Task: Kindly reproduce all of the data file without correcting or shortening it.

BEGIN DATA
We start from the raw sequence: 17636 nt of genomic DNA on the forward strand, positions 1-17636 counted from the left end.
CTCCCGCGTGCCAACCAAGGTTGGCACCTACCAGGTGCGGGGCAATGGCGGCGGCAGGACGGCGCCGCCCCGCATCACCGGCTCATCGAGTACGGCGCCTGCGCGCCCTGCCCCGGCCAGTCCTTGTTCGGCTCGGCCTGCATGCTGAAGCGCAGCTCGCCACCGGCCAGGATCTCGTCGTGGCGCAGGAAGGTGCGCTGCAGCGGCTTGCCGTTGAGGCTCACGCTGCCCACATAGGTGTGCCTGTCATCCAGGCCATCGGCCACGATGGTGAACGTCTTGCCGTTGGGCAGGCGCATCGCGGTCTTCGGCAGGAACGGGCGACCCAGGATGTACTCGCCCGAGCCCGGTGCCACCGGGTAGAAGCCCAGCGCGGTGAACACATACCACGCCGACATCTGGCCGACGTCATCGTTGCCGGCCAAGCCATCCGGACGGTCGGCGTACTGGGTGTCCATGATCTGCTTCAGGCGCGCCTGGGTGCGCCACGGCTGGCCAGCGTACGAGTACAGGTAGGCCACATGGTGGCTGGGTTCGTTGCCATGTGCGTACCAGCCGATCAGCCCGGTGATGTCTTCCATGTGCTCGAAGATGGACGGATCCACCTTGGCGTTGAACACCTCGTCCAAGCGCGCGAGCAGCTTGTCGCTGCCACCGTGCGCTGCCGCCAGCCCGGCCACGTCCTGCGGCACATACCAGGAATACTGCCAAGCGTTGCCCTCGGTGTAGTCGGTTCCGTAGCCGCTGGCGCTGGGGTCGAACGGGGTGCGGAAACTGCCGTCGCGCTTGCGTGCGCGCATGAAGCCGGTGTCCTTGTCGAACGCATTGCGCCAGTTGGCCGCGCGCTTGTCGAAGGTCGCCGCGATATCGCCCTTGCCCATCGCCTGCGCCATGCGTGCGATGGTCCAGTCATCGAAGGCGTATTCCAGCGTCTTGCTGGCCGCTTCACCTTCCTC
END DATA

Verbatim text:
We start from the raw sequence: 17636 nt of genomic DNA on the forward strand, positions 1-17636 counted from the left end.
CTCCCGCGTGCCAACCAAGGTTGGCACCTACCAGGTGCGGGGCAATGGCGGCGGCAGGACGGCGCCGCCCCGCATCACCGGCTCATCGAGTACGGCGCCTGCGCGCCCTGCCCCGGCCAGTCCTTGTTCGGCTCGGCCTGCATGCTGAAGCGCAGCTCGCCACCGGCCAGGATCTCGTCGTGGCGCAGGAAGGTGCGCTGCAGCGGCTTGCCGTTGAGGCTCACGCTGCCCACATAGGTGTGCCTGTCATCCAGGCCATCGGCCACGATGGTGAACGTCTTGCCGTTGGGCAGGCGCATCGCGGTCTTCGGCAGGAACGGGCGACCCAGGATGTACTCGCCCGAGCCCGGTGCCACCGGGTAGAAGCCCAGCGCGGTGAACACATACCACGCCGACATCTGGCCGACGTCATCGTTGCCGGCCAAGCCATCCGGACGGTCGGCGTACTGGGTGTCCATGATCTGCTTCAGGCGCGCCTGGGTGCGCCACGGCTGGCCAGCGTACGAGTACAGGTAGGCCACATGGTGGCTGGGTTCGTTGCCATGTGCGTACCAGCCGATCAGCCCGGTGATGTCTTCCATGTGCTCGAAGATGGACGGATCCACCTTGGCGTTGAACACCTCGTCCAAGCGCGCGAGCAGCTTGTCGCTGCCACCGTGCGCTGCCGCCAGCCCGGCCACGTCCTGCGGCACATACCAGGAATACTGCCAAGCGTTGCCCTCGGTGTAGTCGGTTCCGTAGCCGCTGGCGCTGGGGTCGAACGGGGTGCGGAAACTGCCGTCGCGCTTGCGTGCGCGCATGAAGCCGGTGTCCTTGTCGAACGCATTGCGCCAGTTGGCCGCGCGCTTGTCGAAGGTCGCCGCGATATCGCCCTTGCCCATCGCCTGCGCCATGCGTGCGATGGTCCAGTCATCGAAGGCGTATTCCAGCGTCTTGCTGGCCGCTTCACCTTCCTC